Updated to reflect earnings estimates and additional analyst comments NEW YORK ( TheStreet) - JPMorgan Chase ( JPM) is on track to score a rare Wall Street "Hat Trick" as it tops the merger advisory, equity and debt underwriting rankings. For the nation's largest bank, taking the lead in Wall Street's key investment banking activities is yet another sign that first quarter earnings can provide a continued lift to shares after Federal Reserve stress test results, dividend increases and a 2012 stock surge help investors forget a lackluster 2011.
With a bright outlook for M&A and JPMorgan's big role in highly anticipated underwriting mandates like Facebook's initial public offering, the data may signal a turning of the corner for its investment bank after the company's Chief Executive Jamie Dimon underplayed the unit's importance in a fourth quarter earnings call. Preliminary first quarter data shows that JPMorgan led all banks in M&A advisory, equity underwriting and debt issuance volumes in the first quarter, making it the only Wall Street banking unit likely to earn over $1 billion in fee revenue, according to Dealogic. The data shows that after beating out competitors like Goldman Sachs ( GS) and Morgan Stanley ( MS) for the underwriting top spots, JPMorgan is expected to capture roughly 8% of overall investment banking revenues, with nearly 50% of its earnings coming from a booming debt underwriting business. After urging investors to focus on the bank's Main Street businesses in fourth quarter earnings, Jamie Dimon may sound like more of a Wall Street bull this quarter, even as overall investment banking activity continues to track lower. In a fourth quarter earnings call, Dimon urged the media to "forget trading" and instead focus on the bank's mortgage and business loan growth. "There's no part of the investment bank that is naturally stable," said Dimon in January. "It's not a mystical thing - it will come back. I don't think that the lower numbers are permanent. When things come back it will boom again. And it won't be because we're geniuses. It will be because we stayed in the game." If Wall Street is set to boom again, staying in the game won't just benefit JPMorgan, as an investment banking performance gap widens. In 2012, analysts have been gradually boosting the earnings estimates for Goldman Sachs, Morgan Stanley, Citigroup ( C) and Bank of America ( BAC) who all have large capital markets businesses. Those upgrades, in addition to stronger than expected March dividend and buyback announcements after the Fed's stress tests added fuel to a 2012 bank sector rally. JPMorgan shares are up over 35% in 2012 to $45.99, while peers like Goldman Sachs, Morgan Stanley and Citigroup post similar sized gains. The top financial performer on the Down Jones Industrial Average, Bank of America's near 80% gain has nearly quadrupled the KBW Bank Index's ( KBW) 20% gain and put shares near $10.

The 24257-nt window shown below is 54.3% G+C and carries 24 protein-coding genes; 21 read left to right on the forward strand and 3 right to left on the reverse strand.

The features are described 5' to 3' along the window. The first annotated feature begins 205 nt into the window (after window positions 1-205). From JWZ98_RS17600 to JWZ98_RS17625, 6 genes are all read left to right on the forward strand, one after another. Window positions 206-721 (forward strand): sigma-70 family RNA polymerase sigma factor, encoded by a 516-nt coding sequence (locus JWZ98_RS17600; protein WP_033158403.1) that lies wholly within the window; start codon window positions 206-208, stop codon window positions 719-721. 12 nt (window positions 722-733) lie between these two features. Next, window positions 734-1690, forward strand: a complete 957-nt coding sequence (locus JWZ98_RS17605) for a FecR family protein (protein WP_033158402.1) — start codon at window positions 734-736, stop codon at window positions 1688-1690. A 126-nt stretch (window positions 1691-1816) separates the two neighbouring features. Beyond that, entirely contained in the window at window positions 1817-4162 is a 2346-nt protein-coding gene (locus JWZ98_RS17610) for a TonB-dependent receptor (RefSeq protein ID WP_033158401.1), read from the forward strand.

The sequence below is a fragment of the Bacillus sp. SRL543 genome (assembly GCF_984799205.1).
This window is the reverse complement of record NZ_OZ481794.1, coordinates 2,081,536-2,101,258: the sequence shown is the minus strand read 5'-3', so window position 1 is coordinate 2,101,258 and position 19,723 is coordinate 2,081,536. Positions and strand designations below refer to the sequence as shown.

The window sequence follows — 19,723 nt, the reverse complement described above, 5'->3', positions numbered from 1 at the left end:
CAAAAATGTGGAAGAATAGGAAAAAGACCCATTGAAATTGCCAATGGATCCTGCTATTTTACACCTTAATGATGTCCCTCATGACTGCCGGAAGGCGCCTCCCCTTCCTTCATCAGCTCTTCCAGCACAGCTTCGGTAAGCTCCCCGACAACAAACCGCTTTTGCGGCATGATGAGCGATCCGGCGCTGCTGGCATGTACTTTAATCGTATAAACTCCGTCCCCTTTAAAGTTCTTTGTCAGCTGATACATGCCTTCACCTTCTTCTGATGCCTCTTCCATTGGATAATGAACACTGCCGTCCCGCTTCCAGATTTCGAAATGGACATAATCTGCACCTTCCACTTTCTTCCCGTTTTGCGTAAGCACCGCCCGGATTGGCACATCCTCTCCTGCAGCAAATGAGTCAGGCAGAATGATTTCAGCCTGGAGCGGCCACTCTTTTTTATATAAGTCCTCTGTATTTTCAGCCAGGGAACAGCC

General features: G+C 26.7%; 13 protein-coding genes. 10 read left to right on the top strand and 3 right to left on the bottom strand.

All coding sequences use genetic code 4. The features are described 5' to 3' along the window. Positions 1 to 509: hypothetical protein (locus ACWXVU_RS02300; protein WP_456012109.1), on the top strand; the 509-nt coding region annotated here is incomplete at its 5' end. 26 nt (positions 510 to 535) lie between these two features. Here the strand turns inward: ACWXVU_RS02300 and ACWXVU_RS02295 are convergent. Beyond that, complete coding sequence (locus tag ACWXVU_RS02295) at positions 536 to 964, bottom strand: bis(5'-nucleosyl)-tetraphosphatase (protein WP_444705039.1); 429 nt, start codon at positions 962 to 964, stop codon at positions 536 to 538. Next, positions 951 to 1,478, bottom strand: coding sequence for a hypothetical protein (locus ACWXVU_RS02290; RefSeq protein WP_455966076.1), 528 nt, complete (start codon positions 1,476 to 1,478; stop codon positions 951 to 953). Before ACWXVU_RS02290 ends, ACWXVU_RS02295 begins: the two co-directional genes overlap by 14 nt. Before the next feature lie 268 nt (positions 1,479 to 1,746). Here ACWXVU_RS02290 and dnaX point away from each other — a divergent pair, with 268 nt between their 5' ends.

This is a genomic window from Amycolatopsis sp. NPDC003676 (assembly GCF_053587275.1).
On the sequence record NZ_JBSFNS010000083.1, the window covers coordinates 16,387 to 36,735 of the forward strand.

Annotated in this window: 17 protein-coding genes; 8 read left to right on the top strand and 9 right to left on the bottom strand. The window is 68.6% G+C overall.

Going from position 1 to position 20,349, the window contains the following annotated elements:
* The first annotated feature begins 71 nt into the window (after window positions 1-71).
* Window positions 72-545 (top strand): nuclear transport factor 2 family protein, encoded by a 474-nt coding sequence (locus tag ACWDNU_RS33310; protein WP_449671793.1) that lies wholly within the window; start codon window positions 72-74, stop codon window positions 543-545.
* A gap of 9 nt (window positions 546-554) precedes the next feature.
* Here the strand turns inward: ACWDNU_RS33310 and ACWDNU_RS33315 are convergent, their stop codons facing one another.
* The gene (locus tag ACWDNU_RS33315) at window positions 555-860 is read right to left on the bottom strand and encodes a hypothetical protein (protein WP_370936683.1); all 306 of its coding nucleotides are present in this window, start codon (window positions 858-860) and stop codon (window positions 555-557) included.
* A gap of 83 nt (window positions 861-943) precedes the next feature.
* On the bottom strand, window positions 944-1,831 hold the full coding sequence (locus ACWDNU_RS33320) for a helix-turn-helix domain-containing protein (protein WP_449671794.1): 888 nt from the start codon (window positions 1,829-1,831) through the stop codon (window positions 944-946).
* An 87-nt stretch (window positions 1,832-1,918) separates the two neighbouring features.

Morgan Stanley bank analyst Betsy Graseck noted that a quarter-over-quarter surge in investment banking activity has been a key to earnings upgrades for many large banks, even as Wall Street activity tracks below 2010 levels. On March 18, Graseck cited stronger investment banking fee and complimentary trading revenues as the primary drive of a boost to JPMorgan's first quarter earnings per share estimates to $1.22. Still, don't expect Dimon to come out saying "forget Main Street." Graseck notes that JPMorgan is likely to see continued loan growth as it steals mortgage origination market share from Bank of America. JPMorgan is expected to earn $1.11 per share when it reports first quarter earnings on April 13, according to consensus estimates compiled by Zacks. Overall, analysts expect JPMorgan to earn a profit of $4.3 billion on revenue of $24.3 billion in the quarter, according to Bloomberg data, reflecting a fall in 2012 profits compared with the prior year.
Steve Ricchiuto, MZUHO Securities chief economist, and Bob Michele asset management global CIO with JP Morgan (JPM), joined BloomberTV's 'Bloomberg GO' to discuss the economy and the Fed raising rates.